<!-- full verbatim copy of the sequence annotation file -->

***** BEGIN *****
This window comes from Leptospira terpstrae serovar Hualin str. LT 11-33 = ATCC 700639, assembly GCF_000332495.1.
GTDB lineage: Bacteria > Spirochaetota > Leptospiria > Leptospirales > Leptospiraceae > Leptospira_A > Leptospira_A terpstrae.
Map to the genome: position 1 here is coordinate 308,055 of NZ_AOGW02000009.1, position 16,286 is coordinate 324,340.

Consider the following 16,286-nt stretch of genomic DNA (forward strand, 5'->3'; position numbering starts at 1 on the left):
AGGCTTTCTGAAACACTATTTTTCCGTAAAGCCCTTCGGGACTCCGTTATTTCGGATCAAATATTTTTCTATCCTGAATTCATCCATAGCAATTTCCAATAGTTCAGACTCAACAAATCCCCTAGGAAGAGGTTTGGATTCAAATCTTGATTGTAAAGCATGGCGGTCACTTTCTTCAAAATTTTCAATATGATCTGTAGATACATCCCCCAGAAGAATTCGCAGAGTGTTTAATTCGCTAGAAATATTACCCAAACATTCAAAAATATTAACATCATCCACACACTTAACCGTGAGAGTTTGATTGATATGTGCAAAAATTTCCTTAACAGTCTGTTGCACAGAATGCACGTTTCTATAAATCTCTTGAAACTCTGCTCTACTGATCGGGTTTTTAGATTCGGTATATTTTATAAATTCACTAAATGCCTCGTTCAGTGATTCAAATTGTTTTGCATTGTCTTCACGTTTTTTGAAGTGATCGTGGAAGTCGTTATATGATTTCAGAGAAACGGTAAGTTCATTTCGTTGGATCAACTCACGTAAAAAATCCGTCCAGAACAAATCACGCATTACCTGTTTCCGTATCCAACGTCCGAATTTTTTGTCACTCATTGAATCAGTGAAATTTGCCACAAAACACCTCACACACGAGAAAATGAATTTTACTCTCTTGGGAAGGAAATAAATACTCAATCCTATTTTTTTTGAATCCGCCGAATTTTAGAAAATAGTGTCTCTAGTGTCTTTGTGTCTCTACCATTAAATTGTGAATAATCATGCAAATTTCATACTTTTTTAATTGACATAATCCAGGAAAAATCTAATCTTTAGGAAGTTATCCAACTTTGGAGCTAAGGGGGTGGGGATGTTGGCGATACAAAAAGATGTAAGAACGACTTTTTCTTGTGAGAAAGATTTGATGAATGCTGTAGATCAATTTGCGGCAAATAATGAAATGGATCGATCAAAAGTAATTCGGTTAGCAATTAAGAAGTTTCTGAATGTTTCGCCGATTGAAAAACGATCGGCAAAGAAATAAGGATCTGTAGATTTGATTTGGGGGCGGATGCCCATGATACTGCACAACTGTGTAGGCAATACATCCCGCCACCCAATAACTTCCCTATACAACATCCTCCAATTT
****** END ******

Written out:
This window comes from Leptospira terpstrae serovar Hualin str. LT 11-33 = ATCC 700639, assembly GCF_000332495.1.
GTDB lineage: Bacteria > Spirochaetota > Leptospiria > Leptospirales > Leptospiraceae > Leptospira_A > Leptospira_A terpstrae.
Map to the genome: position 1 here is coordinate 308,055 of NZ_AOGW02000009.1, position 16,286 is coordinate 324,340.

Consider the following 16,286-nt stretch of genomic DNA (forward strand, 5'->3'; position numbering starts at 1 on the left):
AGGCTTTCTGAAACACTATTTTTCCGTAAAGCCCTTCGGGACTCCGTTATTTCGGATCAAATATTTTTCTATCCTGAATTCATCCATAGCAATTTCCAATAGTTCAGACTCAACAAATCCCCTAGGAAGAGGTTTGGATTCAAATCTTGATTGTAAAGCATGGCGGTCACTTTCTTCAAAATTTTCAATATGATCTGTAGATACATCCCCCAGAAGAATTCGCAGAGTGTTTAATTCGCTAGAAATATTACCCAAACATTCAAAAATATTAACATCATCCACACACTTAACCGTGAGAGTTTGATTGATATGTGCAAAAATTTCCTTAACAGTCTGTTGCACAGAATGCACGTTTCTATAAATCTCTTGAAACTCTGCTCTACTGATCGGGTTTTTAGATTCGGTATATTTTATAAATTCACTAAATGCCTCGTTCAGTGATTCAAATTGTTTTGCATTGTCTTCACGTTTTTTGAAGTGATCGTGGAAGTCGTTATATGATTTCAGAGAAACGGTAAGTTCATTTCGTTGGATCAACTCACGTAAAAAATCCGTCCAGAACAAATCACGCATTACCTGTTTCCGTATCCAACGTCCGAATTTTTTGTCACTCATTGAATCAGTGAAATTTGCCACAAAACACCTCACACACGAGAAAATGAATTTTACTCTCTTGGGAAGGAAATAAATACTCAATCCTATTTTTTTTGAATCCGCCGAATTTTAGAAAATAGTGTCTCTAGTGTCTTTGTGTCTCTACCATTAAATTGTGAATAATCATGCAAATTTCATACTTTTTTAATTGACATAATCCAGGAAAAATCTAATCTTTAGGAAGTTATCCAACTTTGGAGCTAAGGGGGTGGGGATGTTGGCGATACAAAAAGATGTAAGAACGACTTTTTCTTGTGAGAAAGATTTGATGAATGCTGTAGATCAATTTGCGGCAAATAATGAAATGGATCGATCAAAAGTAATTCGGTTAGCAATTAAGAAGTTTCTGAATGTTTCGCCGATTGAAAAACGATCGGCAAAGAAATAAGGATCTGTAGATTTGATTTGGGGGCGGATGCCCATGATACTGCACAACTGTGTAGGCAATACATCCCGCCACCCAATAACTTCCCTATACAACATCCTCCAATTT